This happened for one reason and one reason only. Through the kindness of strangers a frightened young woman with a child to support got a quality education. Without that help I would have faced very limited options. And so, I know first hand why higher education matters and how it transforms lives. It is why I have devoted my early career to research and teaching and my later career to helping higher education organizations. In my opinion there is no enterprise in the world more important to our future as a nation.
This is my lifelong passion and for the successes I have had as your leader, I want to make it clear that this is a team sport and many others deserve credit. For the weaknesses I have, I only ask that you put them into context—I did my best and I did not compromise my values or the values of the institution. If in the opinion of some I have made mistakes, they were mine and mine alone and should not be held against the enterprise or any other individuals.
Fine universities are resilient institutions. This is sometimes confused with being stodgy or old fashioned. But those who do not understand resilience do not recognize that we do change, we do evolve and that we endure. We create the ideas of the future long before society realizes this. And we change the world along with us. In fact, universities are frequently the font of societal change. If you doubt that, look at the roots of equal protection for women and minorities or the fruits of scientific discovery which have eliminated diseases, changed the way we communicate, accessed the universe, helped us understand climate change, and made worldwide connection possible.
We are still the only nation in the world where anyone who is willing to persevere can get an education and the only nation that gives its citizens multiple opportunities through community colleges to start or reboot. I am gratified that as India has begun to explore a community college system, they have looked to the University of Hawaiʻi as a model and recently sent a delegation to visit and study UH.
It is now widely recognized that higher education is critical to the success of nations, regions and states and critical to their economic stability. We may be the only national institution that takes the truly long-term view. This, in my opinion, is a double-edged sword. On the one hand we are part of the national efforts to keep the educational capital and the economy growing. But the more successful we appear to be, the more likely what we do will become too important to leave to universities. This is already happening as we see increased political interest in what we do, how we do it and for whom at what cost. There is no question that we have to accelerate the rate at which we improve our business operations, continually worry about access and that we must adopt new metrics for educational success and performance but, in my opinion, we must be VERY careful not to injure or discard our seed corn.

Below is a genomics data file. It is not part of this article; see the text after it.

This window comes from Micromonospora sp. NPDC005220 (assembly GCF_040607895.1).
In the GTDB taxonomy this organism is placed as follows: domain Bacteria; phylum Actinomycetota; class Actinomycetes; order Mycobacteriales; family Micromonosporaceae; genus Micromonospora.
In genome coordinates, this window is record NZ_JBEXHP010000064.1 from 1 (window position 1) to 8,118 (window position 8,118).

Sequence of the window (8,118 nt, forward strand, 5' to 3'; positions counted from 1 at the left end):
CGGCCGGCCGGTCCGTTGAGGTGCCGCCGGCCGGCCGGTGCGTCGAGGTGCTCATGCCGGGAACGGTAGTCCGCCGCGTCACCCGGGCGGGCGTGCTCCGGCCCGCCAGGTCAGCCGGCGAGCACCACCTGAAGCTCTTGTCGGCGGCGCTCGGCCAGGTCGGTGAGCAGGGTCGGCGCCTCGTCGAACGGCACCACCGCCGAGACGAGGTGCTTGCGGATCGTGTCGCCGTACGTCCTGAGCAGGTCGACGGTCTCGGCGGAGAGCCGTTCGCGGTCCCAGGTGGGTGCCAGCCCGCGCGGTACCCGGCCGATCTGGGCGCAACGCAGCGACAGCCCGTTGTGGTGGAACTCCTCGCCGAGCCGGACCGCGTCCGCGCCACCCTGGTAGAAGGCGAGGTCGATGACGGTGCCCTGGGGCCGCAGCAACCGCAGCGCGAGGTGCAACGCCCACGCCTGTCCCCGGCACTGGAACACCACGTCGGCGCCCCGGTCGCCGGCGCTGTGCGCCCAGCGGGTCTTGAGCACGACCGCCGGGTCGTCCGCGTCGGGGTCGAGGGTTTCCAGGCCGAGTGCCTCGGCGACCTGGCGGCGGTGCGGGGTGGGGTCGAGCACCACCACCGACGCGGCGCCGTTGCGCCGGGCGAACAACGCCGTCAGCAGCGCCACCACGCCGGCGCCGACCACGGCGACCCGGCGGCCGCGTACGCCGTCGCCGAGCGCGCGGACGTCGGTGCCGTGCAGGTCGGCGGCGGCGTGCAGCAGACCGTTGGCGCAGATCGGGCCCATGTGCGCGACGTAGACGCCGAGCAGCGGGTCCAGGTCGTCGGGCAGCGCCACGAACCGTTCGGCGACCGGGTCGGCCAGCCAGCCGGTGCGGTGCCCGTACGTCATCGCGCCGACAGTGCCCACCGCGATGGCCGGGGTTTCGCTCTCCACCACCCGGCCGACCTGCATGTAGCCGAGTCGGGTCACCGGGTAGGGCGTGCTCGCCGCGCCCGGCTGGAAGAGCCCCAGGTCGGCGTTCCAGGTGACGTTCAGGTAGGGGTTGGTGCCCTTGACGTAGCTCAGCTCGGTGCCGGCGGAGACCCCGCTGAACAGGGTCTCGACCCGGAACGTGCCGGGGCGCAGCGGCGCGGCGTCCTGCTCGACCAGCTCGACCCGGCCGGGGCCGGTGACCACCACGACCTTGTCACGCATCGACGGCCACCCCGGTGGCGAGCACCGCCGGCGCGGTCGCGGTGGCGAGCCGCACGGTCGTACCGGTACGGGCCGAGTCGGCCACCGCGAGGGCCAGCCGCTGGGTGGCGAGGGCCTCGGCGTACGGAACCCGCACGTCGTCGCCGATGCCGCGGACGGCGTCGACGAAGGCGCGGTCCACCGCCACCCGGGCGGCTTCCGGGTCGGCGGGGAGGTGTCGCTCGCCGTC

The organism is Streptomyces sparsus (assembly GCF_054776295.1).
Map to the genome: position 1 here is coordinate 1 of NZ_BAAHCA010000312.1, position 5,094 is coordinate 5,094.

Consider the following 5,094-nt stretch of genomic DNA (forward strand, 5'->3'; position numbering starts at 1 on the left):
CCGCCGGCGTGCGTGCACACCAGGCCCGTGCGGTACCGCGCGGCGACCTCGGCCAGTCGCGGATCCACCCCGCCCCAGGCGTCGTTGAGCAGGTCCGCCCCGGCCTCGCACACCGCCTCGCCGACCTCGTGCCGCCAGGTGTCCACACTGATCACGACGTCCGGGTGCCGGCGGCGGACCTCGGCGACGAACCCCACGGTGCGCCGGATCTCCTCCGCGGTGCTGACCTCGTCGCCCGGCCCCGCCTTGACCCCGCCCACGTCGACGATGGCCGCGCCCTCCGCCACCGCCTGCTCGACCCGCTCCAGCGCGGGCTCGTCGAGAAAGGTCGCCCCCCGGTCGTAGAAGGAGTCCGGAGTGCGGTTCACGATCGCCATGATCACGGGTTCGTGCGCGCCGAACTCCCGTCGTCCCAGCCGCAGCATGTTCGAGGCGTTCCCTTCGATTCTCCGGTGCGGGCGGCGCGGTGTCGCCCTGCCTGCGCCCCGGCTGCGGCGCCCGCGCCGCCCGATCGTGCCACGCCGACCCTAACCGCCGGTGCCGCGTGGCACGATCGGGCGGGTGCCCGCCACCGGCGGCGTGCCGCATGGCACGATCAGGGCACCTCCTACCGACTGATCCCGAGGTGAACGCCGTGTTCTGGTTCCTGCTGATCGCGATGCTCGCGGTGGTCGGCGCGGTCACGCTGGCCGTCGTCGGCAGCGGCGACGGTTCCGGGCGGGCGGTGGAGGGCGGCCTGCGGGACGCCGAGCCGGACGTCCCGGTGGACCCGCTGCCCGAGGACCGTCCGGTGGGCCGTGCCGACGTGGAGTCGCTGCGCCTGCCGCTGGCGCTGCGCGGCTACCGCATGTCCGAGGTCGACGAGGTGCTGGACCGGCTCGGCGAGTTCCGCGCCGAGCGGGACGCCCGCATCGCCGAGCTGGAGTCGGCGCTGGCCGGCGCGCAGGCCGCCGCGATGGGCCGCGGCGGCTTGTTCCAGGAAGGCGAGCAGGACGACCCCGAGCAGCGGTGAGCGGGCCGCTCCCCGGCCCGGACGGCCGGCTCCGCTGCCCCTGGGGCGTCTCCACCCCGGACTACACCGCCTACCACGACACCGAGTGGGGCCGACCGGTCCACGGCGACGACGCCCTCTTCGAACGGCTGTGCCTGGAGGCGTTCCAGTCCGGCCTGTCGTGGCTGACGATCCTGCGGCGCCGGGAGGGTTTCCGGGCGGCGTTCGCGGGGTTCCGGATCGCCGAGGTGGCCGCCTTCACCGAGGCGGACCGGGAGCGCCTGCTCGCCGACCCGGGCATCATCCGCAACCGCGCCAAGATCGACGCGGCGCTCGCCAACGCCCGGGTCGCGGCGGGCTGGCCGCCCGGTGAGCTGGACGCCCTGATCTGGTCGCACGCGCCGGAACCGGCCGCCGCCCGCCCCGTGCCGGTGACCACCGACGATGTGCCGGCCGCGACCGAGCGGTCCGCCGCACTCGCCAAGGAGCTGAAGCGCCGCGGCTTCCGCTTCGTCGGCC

The preservation of this national treasure is left to the Board of Regents, yes, but we are all the guardians of the most valuable asset for the future of the state. As an ancient Greek kupuna encourages—first seek to understand it, next to guide it, and finally above all strengthen it. I know you are up to the challenge and I will think only positive thoughts and leave this office with aloha. Help the public understand the realities, not the rumors or myths.
Paraphrasing what Katherine Hepburn said in a wonderful interview, I have no regrets for the life my education allowed me to lead or for the destiny that brought me to this ʻohana. There may be things I would not do again, but I have learned much here and I will always love this place, its people and its rainbows.
Imua and Aloha,